Getting Started

Part of the 22C:60 (CS:2630) on-line collection, Fall 2008
by Douglas W. Jones
THE UNIVERSITY OF IOWA Department of Computer Science

You may find http://www.divms.uiowa.edu/help/msstart/ to be useful. If you work in room 301 MLH, you will have direct access to the computers. If you want to work over the Internet, see http://www.divms.uiowa.edu/help/msstart/remote.html for advice.

From a Mac or a Linux machine, you will be able to use the lab machines directly using the ssh linux.cs.uiowa.edu command from a terminal window, and the scp command can be used for uploads and downloads. All of the tools used in this course run equally well under MacOS and Linux.

a windows machine, you will want to use SecureCRT, available as a free download from http:https://helpdesk.its.uiowa.edu/software/signin.htm; SecureCRT includes an upload/download tool.

To run a program through the SMAL assembler, you will have to edit the file .cshrc in your home directory on the lab machines. The leading dot is part of the file name, and note, file names starting with dot are not listed when you list a directory with the ls shell command. Use the ls -a command to list all the files in your directory, including the hidden files.

You can use any text editor on these machines. Change the file so it looks like this:

# KEEP THESE TWO LINES FIRST !!
source /etc/CSHRC

... (there may be additional content here, don't change it)

# Add personal Customizations here.
alias smal ~jones/bin/smal32 -U ~jones/lib/hawk
alias link ~jones/bin/hawklink
alias hawk ~jones/bin/hawk

The last 3 lines above, starting with the word alias are the lines you will need to add. After doing this, log out and back in again in order to activate the smal, link and hawk commands.

Now, if you have a SMAL source file, say a file named myfile.a, you can assemble it with the shell command smal myfile.a. When you do this, the assembler will produce a listing file called myfile.l and an object file called myfile.o.

If there are no assembler errors, you can link the object file with the shell command link myfile.o. This will produce a Hawk executable called link.o. If there are no linker errors, you can run the executable with the command hawk link.o.

To print SMAL assembly listing files such as myfile.l in room 301 MLH, lp -o landscape myfile.l seems to work well. There are a myriad of ways to print files locally. In general, try for printing in a fixed font in landscape format.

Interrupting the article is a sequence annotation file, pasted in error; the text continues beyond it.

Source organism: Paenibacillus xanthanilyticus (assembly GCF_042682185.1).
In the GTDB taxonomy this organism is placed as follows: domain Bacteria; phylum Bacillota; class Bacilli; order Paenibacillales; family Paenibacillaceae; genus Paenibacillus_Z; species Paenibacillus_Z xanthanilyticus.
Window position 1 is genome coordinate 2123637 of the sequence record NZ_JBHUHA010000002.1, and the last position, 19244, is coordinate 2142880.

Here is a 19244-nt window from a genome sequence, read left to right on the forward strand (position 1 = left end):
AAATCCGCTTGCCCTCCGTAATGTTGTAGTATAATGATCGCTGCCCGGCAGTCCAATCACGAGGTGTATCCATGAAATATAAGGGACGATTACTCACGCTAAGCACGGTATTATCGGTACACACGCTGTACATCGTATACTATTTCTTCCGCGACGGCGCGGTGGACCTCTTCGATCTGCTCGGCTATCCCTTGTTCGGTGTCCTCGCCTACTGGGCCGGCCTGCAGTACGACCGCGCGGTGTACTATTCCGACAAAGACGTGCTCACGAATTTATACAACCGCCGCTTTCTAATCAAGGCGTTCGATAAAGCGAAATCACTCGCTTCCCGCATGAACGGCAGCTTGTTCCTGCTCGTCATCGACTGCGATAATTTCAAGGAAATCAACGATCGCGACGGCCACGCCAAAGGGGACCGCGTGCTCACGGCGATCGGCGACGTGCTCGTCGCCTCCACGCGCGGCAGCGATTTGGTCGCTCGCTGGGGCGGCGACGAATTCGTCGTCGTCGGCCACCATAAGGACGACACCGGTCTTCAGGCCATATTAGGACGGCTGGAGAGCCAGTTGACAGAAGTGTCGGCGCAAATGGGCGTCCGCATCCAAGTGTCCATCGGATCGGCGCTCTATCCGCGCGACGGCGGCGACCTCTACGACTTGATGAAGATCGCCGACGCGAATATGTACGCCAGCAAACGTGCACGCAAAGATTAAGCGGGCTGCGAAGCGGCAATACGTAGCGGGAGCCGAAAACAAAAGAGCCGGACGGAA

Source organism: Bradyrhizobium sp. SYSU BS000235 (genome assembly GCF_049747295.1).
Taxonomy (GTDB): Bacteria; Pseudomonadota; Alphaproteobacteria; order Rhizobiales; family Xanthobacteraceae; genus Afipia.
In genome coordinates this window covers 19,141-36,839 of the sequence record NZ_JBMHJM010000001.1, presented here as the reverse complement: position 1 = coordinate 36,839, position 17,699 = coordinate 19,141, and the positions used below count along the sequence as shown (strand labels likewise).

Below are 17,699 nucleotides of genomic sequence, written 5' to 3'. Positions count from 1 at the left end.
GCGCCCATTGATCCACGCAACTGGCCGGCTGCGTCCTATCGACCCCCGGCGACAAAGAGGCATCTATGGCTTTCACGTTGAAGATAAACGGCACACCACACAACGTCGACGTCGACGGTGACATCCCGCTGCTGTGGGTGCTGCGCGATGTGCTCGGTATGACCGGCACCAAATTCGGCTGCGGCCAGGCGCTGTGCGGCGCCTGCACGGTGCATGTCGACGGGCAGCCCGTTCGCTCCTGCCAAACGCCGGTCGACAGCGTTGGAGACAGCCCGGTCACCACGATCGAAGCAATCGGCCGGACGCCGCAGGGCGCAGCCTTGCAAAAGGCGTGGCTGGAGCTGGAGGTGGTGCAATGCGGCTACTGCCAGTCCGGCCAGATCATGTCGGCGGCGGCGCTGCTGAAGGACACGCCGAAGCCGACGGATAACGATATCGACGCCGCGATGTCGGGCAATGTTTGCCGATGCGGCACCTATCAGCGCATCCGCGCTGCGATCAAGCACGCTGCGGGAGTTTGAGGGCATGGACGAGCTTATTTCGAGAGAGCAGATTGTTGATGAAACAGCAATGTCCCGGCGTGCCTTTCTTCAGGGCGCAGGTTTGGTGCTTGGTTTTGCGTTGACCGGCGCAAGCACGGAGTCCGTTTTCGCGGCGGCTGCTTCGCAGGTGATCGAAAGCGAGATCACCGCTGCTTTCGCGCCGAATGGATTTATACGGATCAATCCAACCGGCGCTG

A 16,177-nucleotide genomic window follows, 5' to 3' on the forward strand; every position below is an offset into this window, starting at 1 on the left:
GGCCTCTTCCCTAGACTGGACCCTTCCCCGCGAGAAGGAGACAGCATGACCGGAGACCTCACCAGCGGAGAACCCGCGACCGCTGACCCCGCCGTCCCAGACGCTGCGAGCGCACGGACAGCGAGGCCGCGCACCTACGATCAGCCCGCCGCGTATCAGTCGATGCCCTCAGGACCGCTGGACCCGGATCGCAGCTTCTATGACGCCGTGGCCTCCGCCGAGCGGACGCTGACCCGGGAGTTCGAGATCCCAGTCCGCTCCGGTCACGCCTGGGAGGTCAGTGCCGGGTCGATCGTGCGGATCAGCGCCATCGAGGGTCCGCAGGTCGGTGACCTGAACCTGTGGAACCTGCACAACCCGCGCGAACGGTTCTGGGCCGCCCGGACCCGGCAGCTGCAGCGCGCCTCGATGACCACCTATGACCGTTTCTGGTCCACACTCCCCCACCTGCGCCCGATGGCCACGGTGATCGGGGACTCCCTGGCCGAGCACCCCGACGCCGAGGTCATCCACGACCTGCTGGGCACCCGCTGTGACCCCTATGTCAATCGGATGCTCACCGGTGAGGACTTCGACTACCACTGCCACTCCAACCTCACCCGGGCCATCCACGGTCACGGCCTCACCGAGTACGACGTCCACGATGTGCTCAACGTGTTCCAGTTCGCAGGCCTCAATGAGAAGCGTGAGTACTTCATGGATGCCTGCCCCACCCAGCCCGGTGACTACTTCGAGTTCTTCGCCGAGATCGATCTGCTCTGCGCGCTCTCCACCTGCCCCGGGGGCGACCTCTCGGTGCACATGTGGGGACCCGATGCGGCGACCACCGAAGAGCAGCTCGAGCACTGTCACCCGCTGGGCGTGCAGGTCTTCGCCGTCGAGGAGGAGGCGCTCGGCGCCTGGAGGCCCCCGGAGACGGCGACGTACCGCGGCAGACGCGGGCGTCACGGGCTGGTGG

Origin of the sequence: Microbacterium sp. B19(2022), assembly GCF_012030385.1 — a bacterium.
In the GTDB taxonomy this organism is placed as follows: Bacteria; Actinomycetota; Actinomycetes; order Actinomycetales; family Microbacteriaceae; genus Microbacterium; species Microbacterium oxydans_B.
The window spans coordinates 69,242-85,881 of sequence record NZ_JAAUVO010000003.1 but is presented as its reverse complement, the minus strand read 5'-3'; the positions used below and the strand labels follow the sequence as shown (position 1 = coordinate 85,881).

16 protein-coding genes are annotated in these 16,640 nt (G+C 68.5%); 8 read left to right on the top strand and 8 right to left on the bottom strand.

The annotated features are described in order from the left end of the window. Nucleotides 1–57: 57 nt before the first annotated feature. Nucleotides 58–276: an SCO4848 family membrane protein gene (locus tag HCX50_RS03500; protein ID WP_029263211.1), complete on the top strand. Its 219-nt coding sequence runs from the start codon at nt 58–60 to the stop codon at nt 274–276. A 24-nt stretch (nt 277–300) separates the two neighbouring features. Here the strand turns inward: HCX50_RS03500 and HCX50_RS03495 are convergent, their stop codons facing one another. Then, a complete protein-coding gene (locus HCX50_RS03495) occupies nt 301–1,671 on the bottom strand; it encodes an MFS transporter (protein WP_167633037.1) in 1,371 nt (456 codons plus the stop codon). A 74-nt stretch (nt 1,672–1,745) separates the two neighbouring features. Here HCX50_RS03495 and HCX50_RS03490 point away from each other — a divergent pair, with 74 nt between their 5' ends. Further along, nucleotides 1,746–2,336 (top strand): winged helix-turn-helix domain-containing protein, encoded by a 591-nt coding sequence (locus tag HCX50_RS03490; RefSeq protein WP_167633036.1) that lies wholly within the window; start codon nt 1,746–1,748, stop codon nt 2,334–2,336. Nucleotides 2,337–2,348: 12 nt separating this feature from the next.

How you access the departmental Linux machines from your personal computer depends on several variables. On a personal Linux or Mac computer, you can open a shell window and use ssh for terminal access and scp for upload and download. There is a help page on these tools at http://www.divms.uiowa.edu/help/linux/ssh.html

If you are working from a Windows PC, you can use Secure CRT to make an SSH connection. For documentation, see http://helpdesk.its.uiowa.edu/support/securecrt.htm

Note that the default port for SSH connecitons is port 22, and this has been disabled for off campus access due to security problems. Off-campus users will need to use an alternate port (30022 or 40) or establish a VPN connection to the campus network using Cisco AnyConnect. For help with this, see: http://its.uiowa.edu/support/article/1876

Another option for off-campus PC users in No Machine, a Windows application that gives you a Linux desktop. For help, see http://www.divms.uiowa.edu/help/windows/nomachine/

Other Shells (Advanced Users)

Linux systems support several alternative shells (command line interpreters). The above instructions are written in terms of the default configuration on our departmental servers, where the default shell is tcsh and, on startup, this reads commands from the file .tcshrc, which, in turn reads from .cshrc where your changes go. If your .tcshrc has been customized so that it does not read .cshrc you may have to put the aliases in .tcshrc (at the very end).

You can check what shell you are running with the command echo $SHELL. On modern systems, the output will usually be either /bin/tcsh (meaning tcsh) or /bin/bash. In the latter case, you are using the bash shell, so you will need to put the aliases where bash wants them.

On startup, bash reads commands from .bashrc (there is a pattern here, the rc ending on the file name means "read commands"). The usual .bashrc file these days includes a line to check if there is a file named .bash_aliases. If that line is in your .bashrc, then your aliases go in the .bash_aliases file. Otherwise, they go at the end of the .bashrc file.

But note: The bash shell uses a different form of the alias command. If you are using bash, you will need to use the following alias commands:

alias smal='~jones/bin/smal32 -U ~jones/lib/hawk'
alias link='~jones/bin/hawklink'
alias hawk='~jones/bin/hawk'

These little incompatabilities between the different Unix/Linux shells are precisely why, once you get used to one shell, it is better to stick with it than to switch back and forth.